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What most know as KVI beach is also a unique and important habitat
Now that spring has finally sprung on our little Island, the Vashon Beach Naturalists have been active with a new season of volunteer training and beach events. Recently, the group took a trip out to KVI Beach to learn about the varied habitats there. As familiar as KVI is to many Islanders, it is in fact quite special. For years, King County has been trying to conserve the beach and lagoon at KVI, also known as Point Heyer, by preserving properties to the north. In early April, just a day before my daughter was born, I took a walk on the beach just north of KVI and studied the constantly eroding bluffs that dominate the shoreline.
These “feeder” bluffs are a key piece in preserving the habitats found at KVI because they are an integral part of the Point Heyer drift cell. A drift cell is a coastal area that contains a source for sediment, wave action that transports this sediment and a place where the sediment is deposited. This movement of sediment is the main process by which healthy intertidal habitats in Puget Sound are maintained. In the Point Heyer drift cell, the bluffs and shoreline from KVI to S.W. Soper Road (about 2.2 miles to the north) are the source of sediment that is brought south by the current and waves and deposited on KVI beach.
To learn more about the importance of KVI and the county’s project, I recently sat down with Greg Rabourn, Vashon-Maury Island’s Basin Steward with the King County Department of Natural Resources and Parks. According to Greg, KVI has the only remaining barrier lagoon and the largest salt marsh in the county, and that’s a pretty big incentive for conservation. Moreover, many federally endangered species such as steelhead and chinook salmon are found in the intertidal area off the beach, while their prey — forage fish such as sand smelt and sand lance — spawn there, and flat fishes — grouper and sole — use the area as a nursery. And of course the salt marsh is a haven for birds; Vashon Audubon members have recorded many migrant species there.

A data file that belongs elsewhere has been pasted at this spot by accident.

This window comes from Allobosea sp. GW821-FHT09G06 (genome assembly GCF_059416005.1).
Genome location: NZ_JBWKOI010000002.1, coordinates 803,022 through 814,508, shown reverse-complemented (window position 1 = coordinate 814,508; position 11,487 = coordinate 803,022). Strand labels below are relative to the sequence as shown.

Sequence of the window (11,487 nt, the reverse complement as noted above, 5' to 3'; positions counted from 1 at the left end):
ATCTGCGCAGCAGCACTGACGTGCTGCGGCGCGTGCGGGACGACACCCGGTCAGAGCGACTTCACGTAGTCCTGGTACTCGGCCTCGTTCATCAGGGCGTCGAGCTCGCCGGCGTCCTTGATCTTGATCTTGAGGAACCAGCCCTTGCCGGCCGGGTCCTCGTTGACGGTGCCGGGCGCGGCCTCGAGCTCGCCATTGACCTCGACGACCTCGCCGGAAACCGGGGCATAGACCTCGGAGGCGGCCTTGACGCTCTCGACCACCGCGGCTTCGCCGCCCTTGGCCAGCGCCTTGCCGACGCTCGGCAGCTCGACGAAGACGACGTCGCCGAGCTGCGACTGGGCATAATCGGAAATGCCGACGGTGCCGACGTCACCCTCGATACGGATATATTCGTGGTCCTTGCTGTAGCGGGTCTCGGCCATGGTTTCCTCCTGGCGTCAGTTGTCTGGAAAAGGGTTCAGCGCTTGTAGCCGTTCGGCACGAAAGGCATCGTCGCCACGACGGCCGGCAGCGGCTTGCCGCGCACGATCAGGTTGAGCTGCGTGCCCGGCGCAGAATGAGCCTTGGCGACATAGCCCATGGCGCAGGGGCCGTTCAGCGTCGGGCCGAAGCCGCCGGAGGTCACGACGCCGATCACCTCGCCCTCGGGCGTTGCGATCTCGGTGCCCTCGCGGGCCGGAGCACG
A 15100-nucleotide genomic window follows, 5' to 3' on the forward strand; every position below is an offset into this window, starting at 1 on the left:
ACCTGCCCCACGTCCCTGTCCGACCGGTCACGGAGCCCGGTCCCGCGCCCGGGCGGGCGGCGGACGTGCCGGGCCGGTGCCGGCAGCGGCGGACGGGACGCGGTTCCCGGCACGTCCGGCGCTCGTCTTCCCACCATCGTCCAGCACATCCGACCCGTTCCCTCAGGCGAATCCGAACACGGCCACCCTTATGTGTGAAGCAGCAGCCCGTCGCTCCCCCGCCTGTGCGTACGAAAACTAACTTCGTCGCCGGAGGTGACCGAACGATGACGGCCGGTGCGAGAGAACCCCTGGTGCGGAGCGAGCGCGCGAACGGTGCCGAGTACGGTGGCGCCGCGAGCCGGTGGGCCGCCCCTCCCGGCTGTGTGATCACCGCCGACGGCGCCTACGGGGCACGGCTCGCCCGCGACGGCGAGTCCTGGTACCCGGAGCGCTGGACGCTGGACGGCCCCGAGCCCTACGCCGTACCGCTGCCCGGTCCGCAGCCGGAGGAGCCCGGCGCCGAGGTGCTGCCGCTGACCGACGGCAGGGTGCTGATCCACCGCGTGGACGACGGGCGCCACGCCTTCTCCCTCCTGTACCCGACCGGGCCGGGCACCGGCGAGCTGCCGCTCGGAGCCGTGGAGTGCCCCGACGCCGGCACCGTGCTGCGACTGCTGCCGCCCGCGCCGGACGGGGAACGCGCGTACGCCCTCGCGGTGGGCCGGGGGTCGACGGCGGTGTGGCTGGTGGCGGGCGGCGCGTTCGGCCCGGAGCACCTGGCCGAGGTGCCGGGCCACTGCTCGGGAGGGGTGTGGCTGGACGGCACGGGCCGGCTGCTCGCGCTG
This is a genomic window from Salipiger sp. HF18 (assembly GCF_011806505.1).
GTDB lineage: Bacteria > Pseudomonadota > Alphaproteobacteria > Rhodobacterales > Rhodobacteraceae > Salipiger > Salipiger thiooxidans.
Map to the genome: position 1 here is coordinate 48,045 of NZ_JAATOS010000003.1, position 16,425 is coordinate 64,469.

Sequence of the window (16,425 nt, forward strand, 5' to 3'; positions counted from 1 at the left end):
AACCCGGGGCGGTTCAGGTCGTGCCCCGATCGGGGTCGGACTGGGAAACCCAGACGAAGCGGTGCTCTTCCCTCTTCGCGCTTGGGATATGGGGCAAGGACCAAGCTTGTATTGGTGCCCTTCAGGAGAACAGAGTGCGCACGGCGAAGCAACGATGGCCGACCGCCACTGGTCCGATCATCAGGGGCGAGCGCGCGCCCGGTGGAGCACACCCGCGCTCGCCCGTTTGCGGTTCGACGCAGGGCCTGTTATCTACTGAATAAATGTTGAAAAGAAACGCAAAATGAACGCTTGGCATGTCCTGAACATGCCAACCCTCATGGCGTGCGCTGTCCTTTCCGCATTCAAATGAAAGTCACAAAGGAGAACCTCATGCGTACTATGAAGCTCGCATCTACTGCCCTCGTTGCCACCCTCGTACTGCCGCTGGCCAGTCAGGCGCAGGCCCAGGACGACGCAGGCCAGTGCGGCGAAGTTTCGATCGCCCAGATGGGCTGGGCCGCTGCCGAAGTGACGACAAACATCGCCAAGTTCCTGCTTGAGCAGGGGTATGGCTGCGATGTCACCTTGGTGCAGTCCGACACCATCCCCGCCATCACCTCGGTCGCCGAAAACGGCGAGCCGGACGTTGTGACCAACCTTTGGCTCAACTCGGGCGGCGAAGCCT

According to Greg, because the Point Heyer shoreline is largely “unarmored,” meaning very few human structures negatively affect the natural structure of the beach, more than 90 percent of the sediment sources remain intact. By contrast, he said, more than 70 percent of King County’s shoreline is armored. Without these sources of sediment, the beach and lagoon at KVI would eventually cease to exist. In addition, the natural sediment drift leads to broad shallow shelves that provide habitat for large meadows of eelgrass. An eelgrass meadow is like a little critter city amidst the intertidal zone, providing food and home to many species.
To date, under the auspices of the state’s Salmon Recovery Plan, the county has acquired seven of the 50 properties within the Point Heyer drift cell, preserving more than 31 acres and 1,334 feet of shoreline. In the last year, Greg helped in the purchase of the most recent three parcels, now collectively called the Point Heyer Natural Area. Preventing the fragmentation and alteration of the Point Heyer shoreline is an investment in the long-term health of KVI Beach and Puget Sound. Conserving this area with its important salt marsh preserves the rich habitat used by endangered species. As Greg put it, “To protect at-risk species, we must protect the ecological processes that sustain these species.”
— Adria Magrath is a biologist, teacher and nature photographer, as well as a Vashon Beach Naturalist.
Naturalists bring the beach to you
Experience Vashon’s intertidal life at noon to 2 p.m. Saturday, June 4, at Lisabeula Park. Vashon Beach Naturalists, with help from junior naturalists from the Homestead School, will roam the tideline in search of beach life and bring trays of seawater with specimens for people to view. Chairs will be set up for those who are less mobile; however, the event is open to everyone.